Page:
Finally, respondents testified on their own behalf, but denied virtually the entirety of the children's allegations.[9] R. B. admitted to locking one of the bedroom doors from the outside, but contended that it was to keep certain of the children from tampering with the others' belongings. He denied the doors were ever locked while the children were in the rooms. R. B. admitted only to "arguing" with T. B. and denied any domestic violence. He admitted to drinking four to six beers nightly, but denied that his drinking affected his parenting. He admitted that he and T. B. spanked the children with their hands, but denied use of any implements. He denied knowledge of any physical or emotional abuse or threats by T. B., other than her threats to "smack the kids' ass" if they didn't return to bed. R. B.'s lone concession was that his arguments with T.B. caused emotional harm to the children, "if you look back to what they've been through growing up."

         T. B. similarly denied any wrongdoing and offered differing explanations for the specific allegations of abuse. For example, she denied ripping off E.G.B.'s clothing; she insisted that she merely assisted E.G.B. in taking off her cheerleading uniform, but that E.G.B. was upset and came into the kitchen before putting on other clothes. She denied "forcibly" making her take her medication, explaining that she merely "coached" her through it, otherwise she would spit it across the floor. She denied that she pulled E.G.B. by the hair and insisted that she suffered from alopecia, a medical condition causing hair loss. She denied threatening the children if they spoke with CPS, but admitted she instructed the children not to speak to two specific school employees who she alleged had "manhandled" N.B.B. Further, T. B. insisted that N.B.B. was merely afraid of water and that N.B.B. was not attempting to accuse her of "drowning" her, but rather could not properly articulate the word "grounding." Finally, T. B. denied the existence of anything other than a "tiny little hook lock" on the doors that E.G.B. could easily access, and insisted the locks were actually on the inside of the door.[10] She denied treating the children unequally in terms of food, clothing or belongings.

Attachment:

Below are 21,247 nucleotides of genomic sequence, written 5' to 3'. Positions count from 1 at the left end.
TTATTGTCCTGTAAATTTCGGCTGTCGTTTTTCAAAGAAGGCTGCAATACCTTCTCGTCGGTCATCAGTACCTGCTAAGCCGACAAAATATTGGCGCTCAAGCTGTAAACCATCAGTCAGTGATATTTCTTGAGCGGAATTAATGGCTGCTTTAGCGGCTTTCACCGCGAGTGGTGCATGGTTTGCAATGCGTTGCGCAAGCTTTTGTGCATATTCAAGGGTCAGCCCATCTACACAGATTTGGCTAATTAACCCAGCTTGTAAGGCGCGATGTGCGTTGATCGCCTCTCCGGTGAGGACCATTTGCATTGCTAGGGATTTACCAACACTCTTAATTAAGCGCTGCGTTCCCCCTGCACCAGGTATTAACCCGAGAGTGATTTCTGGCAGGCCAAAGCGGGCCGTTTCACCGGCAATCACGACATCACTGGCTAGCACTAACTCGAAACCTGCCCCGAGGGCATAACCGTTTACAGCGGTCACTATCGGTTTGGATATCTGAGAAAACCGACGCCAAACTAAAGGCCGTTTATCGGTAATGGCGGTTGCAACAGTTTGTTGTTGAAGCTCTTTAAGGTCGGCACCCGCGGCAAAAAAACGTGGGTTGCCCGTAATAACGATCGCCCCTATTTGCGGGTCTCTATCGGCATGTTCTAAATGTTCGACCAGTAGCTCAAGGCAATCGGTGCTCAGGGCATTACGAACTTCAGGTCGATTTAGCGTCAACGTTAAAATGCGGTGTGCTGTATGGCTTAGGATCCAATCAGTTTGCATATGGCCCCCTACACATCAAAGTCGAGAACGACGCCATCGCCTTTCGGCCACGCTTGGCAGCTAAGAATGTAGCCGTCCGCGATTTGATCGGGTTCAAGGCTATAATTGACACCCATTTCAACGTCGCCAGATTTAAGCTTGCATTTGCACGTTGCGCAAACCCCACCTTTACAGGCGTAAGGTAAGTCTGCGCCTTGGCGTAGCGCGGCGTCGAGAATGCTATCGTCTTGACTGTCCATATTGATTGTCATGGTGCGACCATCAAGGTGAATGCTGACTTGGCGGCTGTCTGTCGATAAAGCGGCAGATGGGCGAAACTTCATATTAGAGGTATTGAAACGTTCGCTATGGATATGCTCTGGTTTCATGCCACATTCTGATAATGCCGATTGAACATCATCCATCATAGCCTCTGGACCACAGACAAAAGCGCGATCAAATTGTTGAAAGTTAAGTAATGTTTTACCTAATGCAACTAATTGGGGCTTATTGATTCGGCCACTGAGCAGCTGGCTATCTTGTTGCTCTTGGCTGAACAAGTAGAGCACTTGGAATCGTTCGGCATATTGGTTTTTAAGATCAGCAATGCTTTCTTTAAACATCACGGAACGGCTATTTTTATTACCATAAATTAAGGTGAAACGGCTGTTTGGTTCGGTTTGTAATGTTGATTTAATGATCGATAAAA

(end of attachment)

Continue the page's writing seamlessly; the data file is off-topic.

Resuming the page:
Importantly, in addition to the above denials and explanations, T. B. testified that neither she nor her husband had committed any acts of abuse or neglect:

Q. And, [T. B.], do you think that you did anything wrong that led to the removal of the children here?
A. No, I don't.
Q. Do you think your husband did anything wrong whatsoever?
A. No, I don't.

         T. B. testified that she did not believe she needed services, but would accept them. At the close of the evidentiary hearings on adjudication, the circuit court again denied supervised visitation to respondents.[11]

         On September 5, 2018, the court entered an order adjudicating respondents as abusive, pursuant to West Virginia Code § 49-4-601(i) (2015). The court's order reiterated much of the in camera testimony of the children, again noting that it found their testimony credible, corroborated by each other and their reports to CPS and DHHR, and that the denials of the respondents were "contradicted in significant part by the credible testimony of the Children." The court concluded that respondents inflicted 1) "substantial mental or emotional injury"[12]; 2) that R. B.'s alcohol abuse "has impaired his parenting skills to a degree as to pose a risk to the Children's health or safety"; and 3) that there were "ongoing occurrences of domestic violence in the home such that the health, life, or safety of the Children was threatened."

         Subsequent to the adjudicatory hearings, the circuit court ordered respondents to undergo psychological evaluations of parental fitness. With respect to T. B., the evaluation noted that she blamed the family's involvement in the abuse and neglect proceedings on a former foster child, S. T., who "threatened her";[13] she denied all of the specific allegations made by the children in their in camera testimony; and she "denied any other concerns that CPS might have regarding her parenting." The psychological evaluation of T. B. concluded:

Failure to acknowledge past child maltreatment is always a significant risk factor for future maltreatment. Given [T. B.'s] denial, her defensive responding in the current evaluation, her poor motivation for treatment, and the dangerousness of some of the reported physical abuse, prognosis for the reliable attainment of minimally adequate parenting within the typical timeframe of this type of case is currently assessed to be poor. The recommendations below are for her own benefit and for use if reunification must be attempted, though we would caution against undertaking any such effort in this case. It is not likely that the recommended interventions will facilitate the reliable attainment of minimally adequate parenting.